Tuesday, January 27, 2009

Foster 6 & 7

In the last two chapters of Foster’s book he begins to relate the history of the current environmental problems and the solutions that he views as the best solution. His discussion on capitalism giving rise to technical revolutions brought up thing I had not really taken the time to think about. Technology was able to advance at the rate it did because it was becoming worth more than it had been in the past. When something starts to earn money people and the government are willing to put more money into it. His talk on capitalism made me think that the only way for the non-environmentalist American’s to become environmentally friendly would be for it to benefit their pocket book. Instead of charging people to pick up their recycling, it should be a service done in conjunction with their trash pick-up. I do not pretend to know the figures of how many people have free recycling pick up, but I know if people have to choose between recycling and their cable TV, they will most surely choose their mindless television. The people in charge of recycling and recycled goods need to figure out a way to become marketable in the capitalist market. Unfortunately, the economists and marketing firms have yet to figure out how to make going green good for the pocket books as well as the earth.
His section on the use of synthetics age also was eye opening without being as apocalyptic as he had been earlier in the book. He provided a chart with the “Percent Change in the Use of Different Products in the United States, 1946-1970,” which showed the increase of common synthetic materials and decrease in natural materials. His figures showed a 53,000% increase in the use of Nonreturnable soda bottles. This figure seems staggering but also easy to fix. If those nonreturnable bottles became returnable, people would be more likely to return them because they would get their bottle deposit back. And even states without bottle deposits return their bottles to states that accept them (it is common for Coca Cola products to be labeled as a Michigan can when bought in Ohio and they come across the border and illegally take the deposit money, but at least the things are getting returned).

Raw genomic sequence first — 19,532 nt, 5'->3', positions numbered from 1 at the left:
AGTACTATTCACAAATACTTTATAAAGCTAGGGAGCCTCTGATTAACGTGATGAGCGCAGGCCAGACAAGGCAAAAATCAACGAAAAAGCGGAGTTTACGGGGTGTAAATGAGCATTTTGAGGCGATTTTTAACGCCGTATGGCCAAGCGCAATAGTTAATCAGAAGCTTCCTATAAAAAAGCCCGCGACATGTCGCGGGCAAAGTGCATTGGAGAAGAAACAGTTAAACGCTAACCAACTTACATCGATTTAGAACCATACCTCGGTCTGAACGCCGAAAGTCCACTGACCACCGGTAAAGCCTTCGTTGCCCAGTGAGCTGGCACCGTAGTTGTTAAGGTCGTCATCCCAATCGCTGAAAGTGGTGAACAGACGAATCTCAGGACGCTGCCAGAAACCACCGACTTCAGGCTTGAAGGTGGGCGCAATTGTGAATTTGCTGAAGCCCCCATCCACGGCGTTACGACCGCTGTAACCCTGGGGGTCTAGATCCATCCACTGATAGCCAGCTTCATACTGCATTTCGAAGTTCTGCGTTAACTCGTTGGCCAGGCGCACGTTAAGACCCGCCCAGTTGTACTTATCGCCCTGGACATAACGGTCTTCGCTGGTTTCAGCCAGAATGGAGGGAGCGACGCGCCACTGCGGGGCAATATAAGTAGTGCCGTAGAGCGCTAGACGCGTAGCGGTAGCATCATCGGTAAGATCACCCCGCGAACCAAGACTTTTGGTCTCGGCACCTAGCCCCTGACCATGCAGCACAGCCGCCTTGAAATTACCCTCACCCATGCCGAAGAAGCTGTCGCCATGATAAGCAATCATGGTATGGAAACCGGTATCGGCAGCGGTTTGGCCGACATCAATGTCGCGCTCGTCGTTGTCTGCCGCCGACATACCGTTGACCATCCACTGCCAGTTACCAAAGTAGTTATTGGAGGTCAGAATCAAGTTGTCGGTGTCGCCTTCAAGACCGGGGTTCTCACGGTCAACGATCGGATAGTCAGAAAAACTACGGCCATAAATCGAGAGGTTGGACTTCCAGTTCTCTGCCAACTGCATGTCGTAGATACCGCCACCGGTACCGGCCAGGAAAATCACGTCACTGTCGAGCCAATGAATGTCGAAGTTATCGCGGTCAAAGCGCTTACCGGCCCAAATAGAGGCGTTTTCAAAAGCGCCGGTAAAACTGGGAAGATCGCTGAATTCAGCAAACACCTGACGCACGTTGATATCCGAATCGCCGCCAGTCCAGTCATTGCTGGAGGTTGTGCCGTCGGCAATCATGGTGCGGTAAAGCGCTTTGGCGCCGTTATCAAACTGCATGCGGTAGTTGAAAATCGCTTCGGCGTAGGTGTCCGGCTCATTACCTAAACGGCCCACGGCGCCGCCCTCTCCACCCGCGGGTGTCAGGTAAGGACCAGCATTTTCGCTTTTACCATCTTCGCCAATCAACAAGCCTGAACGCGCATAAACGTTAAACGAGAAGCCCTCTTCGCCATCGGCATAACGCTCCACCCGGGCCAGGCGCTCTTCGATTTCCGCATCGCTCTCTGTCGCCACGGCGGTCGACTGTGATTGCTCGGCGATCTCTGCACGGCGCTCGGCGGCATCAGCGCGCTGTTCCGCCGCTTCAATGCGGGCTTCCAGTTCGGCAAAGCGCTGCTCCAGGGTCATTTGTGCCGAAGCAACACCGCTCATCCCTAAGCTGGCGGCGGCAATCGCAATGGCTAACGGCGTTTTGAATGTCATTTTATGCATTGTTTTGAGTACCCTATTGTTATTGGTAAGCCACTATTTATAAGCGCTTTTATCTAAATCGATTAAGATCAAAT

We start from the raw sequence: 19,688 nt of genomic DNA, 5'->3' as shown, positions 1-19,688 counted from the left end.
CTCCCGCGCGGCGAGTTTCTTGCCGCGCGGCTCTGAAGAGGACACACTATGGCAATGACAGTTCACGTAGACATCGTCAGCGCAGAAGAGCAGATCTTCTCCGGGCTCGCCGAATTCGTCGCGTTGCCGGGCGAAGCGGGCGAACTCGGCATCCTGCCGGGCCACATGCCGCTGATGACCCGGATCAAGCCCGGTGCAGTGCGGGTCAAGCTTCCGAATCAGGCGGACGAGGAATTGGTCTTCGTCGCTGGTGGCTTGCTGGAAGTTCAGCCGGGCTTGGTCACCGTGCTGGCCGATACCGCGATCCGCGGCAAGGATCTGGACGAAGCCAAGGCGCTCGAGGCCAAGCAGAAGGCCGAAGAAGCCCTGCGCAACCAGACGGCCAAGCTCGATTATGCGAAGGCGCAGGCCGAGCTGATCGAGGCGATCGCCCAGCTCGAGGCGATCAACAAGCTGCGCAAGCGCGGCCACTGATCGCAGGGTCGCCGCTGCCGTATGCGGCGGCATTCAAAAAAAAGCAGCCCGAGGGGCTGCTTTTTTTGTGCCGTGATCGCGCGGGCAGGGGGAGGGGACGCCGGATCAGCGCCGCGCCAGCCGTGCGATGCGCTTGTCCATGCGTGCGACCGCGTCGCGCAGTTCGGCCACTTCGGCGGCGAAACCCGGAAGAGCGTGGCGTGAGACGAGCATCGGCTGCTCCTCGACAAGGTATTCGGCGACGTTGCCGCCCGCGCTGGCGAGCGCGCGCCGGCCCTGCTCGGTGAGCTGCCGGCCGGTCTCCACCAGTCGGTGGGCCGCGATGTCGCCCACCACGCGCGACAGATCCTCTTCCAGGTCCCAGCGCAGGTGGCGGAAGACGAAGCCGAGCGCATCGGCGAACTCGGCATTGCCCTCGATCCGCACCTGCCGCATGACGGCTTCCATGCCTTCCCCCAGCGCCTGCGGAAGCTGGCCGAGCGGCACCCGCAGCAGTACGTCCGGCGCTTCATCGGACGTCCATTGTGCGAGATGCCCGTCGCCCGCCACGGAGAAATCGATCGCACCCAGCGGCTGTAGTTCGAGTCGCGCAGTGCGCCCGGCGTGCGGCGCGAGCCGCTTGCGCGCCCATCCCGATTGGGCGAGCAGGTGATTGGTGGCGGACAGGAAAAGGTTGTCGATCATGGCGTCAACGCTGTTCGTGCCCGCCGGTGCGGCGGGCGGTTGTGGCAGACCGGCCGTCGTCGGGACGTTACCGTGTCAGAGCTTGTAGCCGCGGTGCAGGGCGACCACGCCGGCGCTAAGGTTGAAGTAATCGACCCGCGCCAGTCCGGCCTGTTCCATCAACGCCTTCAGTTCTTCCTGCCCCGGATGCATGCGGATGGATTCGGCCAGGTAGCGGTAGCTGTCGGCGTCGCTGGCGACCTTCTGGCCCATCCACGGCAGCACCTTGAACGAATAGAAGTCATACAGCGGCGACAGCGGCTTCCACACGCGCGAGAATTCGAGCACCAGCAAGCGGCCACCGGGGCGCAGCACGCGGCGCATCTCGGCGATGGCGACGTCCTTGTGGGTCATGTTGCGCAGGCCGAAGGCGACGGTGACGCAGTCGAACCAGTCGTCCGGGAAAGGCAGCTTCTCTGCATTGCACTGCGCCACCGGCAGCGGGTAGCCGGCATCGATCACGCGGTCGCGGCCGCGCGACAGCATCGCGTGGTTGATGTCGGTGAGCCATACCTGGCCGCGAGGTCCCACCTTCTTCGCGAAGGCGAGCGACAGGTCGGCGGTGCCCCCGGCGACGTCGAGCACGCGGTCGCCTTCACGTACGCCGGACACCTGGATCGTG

Saying “nature knows best” made me at first think that Foster was going to begin explaining why humans are not natural. Instead, he quotes Barry Commoner as writing it means “that any major, non man-made change in a natural system is likely to be detrimental to that system,” and that, “the absence of a particular substance from nature is often a sign that it is incompatible with the chemistry of life.” He used the example of man-made chemicals causing cancer, but cancer can occur naturally, and it destroys nature (man), yet since it is natural it is compatible with life. Thinking on this example, it implies that medications used to treat terrible, naturally occurring diseases, are wrong and incompatible with life. It is instances where different natural things become more important than others that he loses me in his book.
In his final chapter, Foster begins to show how he thinks long-term changes in the environment can come to fruition. He points out examples where people of little income can remain healthy and have a low impact on the earth. Foster begins expressing socialism as the saving force to the problems that humans have created for themselves. The socialization of nature and the means of production need to be practiced now to save the world from peril. While I can understand that he sees that for changes to be made drastic actions need to be taken, I am doubtful. Whereas some countries are more socialist, or even blatantly socialist, I cannot see huge changes occurring in the United States because of the social stigma attached with being a socialist. It is such a negative view that it almost needs to be reintroduced as something else for people to accept necessary changes.